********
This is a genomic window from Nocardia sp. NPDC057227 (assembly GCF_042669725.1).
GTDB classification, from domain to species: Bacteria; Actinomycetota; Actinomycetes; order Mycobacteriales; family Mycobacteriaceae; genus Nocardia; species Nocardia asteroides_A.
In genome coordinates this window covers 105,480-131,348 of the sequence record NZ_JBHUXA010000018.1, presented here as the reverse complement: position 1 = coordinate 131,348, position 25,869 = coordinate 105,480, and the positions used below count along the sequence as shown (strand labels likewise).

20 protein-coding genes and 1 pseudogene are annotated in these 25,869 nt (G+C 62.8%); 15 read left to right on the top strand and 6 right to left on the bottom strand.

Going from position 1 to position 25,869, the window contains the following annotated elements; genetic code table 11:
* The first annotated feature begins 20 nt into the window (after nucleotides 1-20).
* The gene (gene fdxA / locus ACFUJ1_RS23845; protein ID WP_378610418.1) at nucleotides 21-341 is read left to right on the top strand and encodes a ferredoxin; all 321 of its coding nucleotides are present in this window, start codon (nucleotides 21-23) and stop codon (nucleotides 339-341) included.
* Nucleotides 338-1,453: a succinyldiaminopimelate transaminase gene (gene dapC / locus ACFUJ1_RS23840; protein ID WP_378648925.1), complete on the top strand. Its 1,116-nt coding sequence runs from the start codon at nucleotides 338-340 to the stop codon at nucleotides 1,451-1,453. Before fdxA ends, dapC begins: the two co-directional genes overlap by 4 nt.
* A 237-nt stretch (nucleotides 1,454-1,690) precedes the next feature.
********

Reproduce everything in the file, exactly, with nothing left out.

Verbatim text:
This is a genomic window from Nocardia sp. NPDC057227 (assembly GCF_042669725.1).
GTDB classification, from domain to species: Bacteria; Actinomycetota; Actinomycetes; order Mycobacteriales; family Mycobacteriaceae; genus Nocardia; species Nocardia asteroides_A.
In genome coordinates this window covers 105,480-131,348 of the sequence record NZ_JBHUXA010000018.1, presented here as the reverse complement: position 1 = coordinate 131,348, position 25,869 = coordinate 105,480, and the positions used below count along the sequence as shown (strand labels likewise).

20 protein-coding genes and 1 pseudogene are annotated in these 25,869 nt (G+C 62.8%); 15 read left to right on the top strand and 6 right to left on the bottom strand.

Going from position 1 to position 25,869, the window contains the following annotated elements; genetic code table 11:
* The first annotated feature begins 20 nt into the window (after nucleotides 1-20).
* The gene (gene fdxA / locus ACFUJ1_RS23845; protein ID WP_378610418.1) at nucleotides 21-341 is read left to right on the top strand and encodes a ferredoxin; all 321 of its coding nucleotides are present in this window, start codon (nucleotides 21-23) and stop codon (nucleotides 339-341) included.
* Nucleotides 338-1,453: a succinyldiaminopimelate transaminase gene (gene dapC / locus ACFUJ1_RS23840; protein ID WP_378648925.1), complete on the top strand. Its 1,116-nt coding sequence runs from the start codon at nucleotides 338-340 to the stop codon at nucleotides 1,451-1,453. Before fdxA ends, dapC begins: the two co-directional genes overlap by 4 nt.
* A 237-nt stretch (nucleotides 1,454-1,690) precedes the next feature.